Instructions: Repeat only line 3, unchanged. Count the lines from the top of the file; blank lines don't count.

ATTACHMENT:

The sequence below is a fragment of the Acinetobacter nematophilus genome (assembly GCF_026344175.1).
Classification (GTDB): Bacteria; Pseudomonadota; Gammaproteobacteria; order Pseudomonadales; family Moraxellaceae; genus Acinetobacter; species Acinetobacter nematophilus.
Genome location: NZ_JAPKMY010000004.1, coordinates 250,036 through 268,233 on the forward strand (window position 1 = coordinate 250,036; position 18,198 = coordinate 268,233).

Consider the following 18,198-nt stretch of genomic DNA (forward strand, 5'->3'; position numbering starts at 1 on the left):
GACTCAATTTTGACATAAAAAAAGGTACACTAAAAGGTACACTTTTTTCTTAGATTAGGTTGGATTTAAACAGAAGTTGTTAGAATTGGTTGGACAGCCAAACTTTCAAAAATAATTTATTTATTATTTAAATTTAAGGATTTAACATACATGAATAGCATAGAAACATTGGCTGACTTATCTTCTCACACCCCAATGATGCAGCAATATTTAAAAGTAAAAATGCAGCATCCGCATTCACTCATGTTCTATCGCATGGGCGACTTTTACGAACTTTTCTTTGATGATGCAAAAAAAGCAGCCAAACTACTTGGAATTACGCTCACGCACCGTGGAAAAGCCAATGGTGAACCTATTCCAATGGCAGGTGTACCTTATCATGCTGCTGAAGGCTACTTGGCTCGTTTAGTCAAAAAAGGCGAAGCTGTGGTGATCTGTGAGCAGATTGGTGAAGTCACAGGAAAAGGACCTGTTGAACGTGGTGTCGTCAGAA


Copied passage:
Genome location: NZ_JAPKMY010000004.1, coordinates 250,036 through 268,233 on the forward strand (window position 1 = coordinate 250,036; position 18,198 = coordinate 268,233).